Mr. Speaker, I rise today to present two petitions from constituents in my riding of South Okanagan—West Kootenay, both relating to nuclear weapons. The first points out that 60 years after nuclear bombs devastated Hiroshima and Nagasaki, people around the world still very much desire a nuclear weapons-free world. Therefore, they call upon Parliament to enact legislation to make Canada an official nuclear weapons-free zone.
The second petition refers to depleted uranium weapons. Petitioners point out these are radioactively and chemically toxic on impact, and they have been used in recent wars. They call on Parliament to enact legislation banning the manufacture and stockpiling of these weapons in Canada, and forbidding Canadian Forces from using depleted uranium weapons in any of their actions.
View Alistair MacGregor Profile
NDP (BC)
Mr. Speaker, I have two petitions to present today on behalf of the wonderful constituents of Cowichan—Malahat—Langford.
In the first petition, petitioners recognize that in 2008, the House of Commons adopted a motion in support of the United Nations declaration on the rights of indigenous peoples, and that the truth and reconciliation commission has called on this in their calls for action. Therefore, the petitioners call upon the House of Commons to adopt Bill C-262, an act to ensure that the laws of Canada are in harmony with the United Nations Declaration on the Rights of Indigenous Peoples.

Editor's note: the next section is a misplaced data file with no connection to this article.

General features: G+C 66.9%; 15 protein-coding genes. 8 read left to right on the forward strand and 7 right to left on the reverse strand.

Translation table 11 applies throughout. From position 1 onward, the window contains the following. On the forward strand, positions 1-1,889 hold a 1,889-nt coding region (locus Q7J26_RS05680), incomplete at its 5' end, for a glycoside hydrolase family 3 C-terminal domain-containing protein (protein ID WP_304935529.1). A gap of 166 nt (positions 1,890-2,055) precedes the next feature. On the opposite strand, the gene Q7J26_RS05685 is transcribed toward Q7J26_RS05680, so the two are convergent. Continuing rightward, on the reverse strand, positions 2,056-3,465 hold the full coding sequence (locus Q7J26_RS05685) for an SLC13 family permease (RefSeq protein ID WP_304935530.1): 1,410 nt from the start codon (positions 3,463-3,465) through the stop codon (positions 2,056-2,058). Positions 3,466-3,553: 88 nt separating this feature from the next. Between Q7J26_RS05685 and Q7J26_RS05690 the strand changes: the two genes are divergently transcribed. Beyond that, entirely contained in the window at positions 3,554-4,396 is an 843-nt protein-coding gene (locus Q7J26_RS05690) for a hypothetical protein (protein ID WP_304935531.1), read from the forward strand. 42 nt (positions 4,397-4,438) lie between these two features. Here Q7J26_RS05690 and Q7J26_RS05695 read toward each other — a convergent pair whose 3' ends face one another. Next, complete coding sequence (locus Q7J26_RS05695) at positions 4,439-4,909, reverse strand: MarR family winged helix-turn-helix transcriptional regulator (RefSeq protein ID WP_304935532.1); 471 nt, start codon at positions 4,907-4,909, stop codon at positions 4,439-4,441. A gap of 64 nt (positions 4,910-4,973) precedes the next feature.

As evidenced by the sheer number—
View Geoff Regan Profile
Lib. (NS)
View Geoff Regan Profile
2017-11-23 10:08 [p.15491]
I would remind all members not to provide editorial comment or debate during this process.
View Alistair MacGregor Profile
NDP (BC)
Mr. Speaker, the second petition is on bees and pollinators. The sheer number of signatures is evidence of the importance my constituents attach to the issue. They recognize that honey bees contribute more than $2.2 billion to Canada's agricultural economy each year, and are very concerned with the collapse in hives and the health of bees. Therefore, they call upon the Government of Canada to take concrete steps to solve the problem of the high mortality rate among bees and other insect pollinators and to develop a strategy to address the multiple factors related to bee colony deaths.